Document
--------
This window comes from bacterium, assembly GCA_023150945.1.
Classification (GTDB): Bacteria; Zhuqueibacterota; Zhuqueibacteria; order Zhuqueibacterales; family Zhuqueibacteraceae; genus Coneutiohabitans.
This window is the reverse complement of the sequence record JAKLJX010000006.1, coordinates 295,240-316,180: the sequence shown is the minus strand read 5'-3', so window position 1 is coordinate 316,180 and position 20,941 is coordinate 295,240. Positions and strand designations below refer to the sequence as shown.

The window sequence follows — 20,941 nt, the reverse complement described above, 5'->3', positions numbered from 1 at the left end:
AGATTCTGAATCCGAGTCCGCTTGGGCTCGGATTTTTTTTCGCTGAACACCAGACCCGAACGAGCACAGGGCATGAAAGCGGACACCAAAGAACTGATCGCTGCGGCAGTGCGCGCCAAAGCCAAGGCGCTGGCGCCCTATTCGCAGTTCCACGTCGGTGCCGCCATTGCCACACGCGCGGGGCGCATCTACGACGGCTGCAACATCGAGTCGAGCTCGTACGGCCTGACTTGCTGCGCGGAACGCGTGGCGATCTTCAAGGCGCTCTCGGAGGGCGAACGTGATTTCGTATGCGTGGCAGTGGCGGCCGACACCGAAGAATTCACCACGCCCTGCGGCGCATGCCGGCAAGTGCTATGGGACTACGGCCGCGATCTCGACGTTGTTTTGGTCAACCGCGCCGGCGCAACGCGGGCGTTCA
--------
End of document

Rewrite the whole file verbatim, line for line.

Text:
This window comes from bacterium, assembly GCA_023150945.1.
Classification (GTDB): Bacteria; Zhuqueibacterota; Zhuqueibacteria; order Zhuqueibacterales; family Zhuqueibacteraceae; genus Coneutiohabitans.
This window is the reverse complement of the sequence record JAKLJX010000006.1, coordinates 295,240-316,180: the sequence shown is the minus strand read 5'-3', so window position 1 is coordinate 316,180 and position 20,941 is coordinate 295,240. Positions and strand designations below refer to the sequence as shown.

The window sequence follows — 20,941 nt, the reverse complement described above, 5'->3', positions numbered from 1 at the left end:
AGATTCTGAATCCGAGTCCGCTTGGGCTCGGATTTTTTTTCGCTGAACACCAGACCCGAACGAGCACAGGGCATGAAAGCGGACACCAAAGAACTGATCGCTGCGGCAGTGCGCGCCAAAGCCAAGGCGCTGGCGCCCTATTCGCAGTTCCACGTCGGTGCCGCCATTGCCACACGCGCGGGGCGCATCTACGACGGCTGCAACATCGAGTCGAGCTCGTACGGCCTGACTTGCTGCGCGGAACGCGTGGCGATCTTCAAGGCGCTCTCGGAGGGCGAACGTGATTTCGTATGCGTGGCAGTGGCGGCCGACACCGAAGAATTCACCACGCCCTGCGGCGCATGCCGGCAAGTGCTATGGGACTACGGCCGCGATCTCGACGTTGTTTTGGTCAACCGCGCCGGCGCAACGCGGGCGTTCA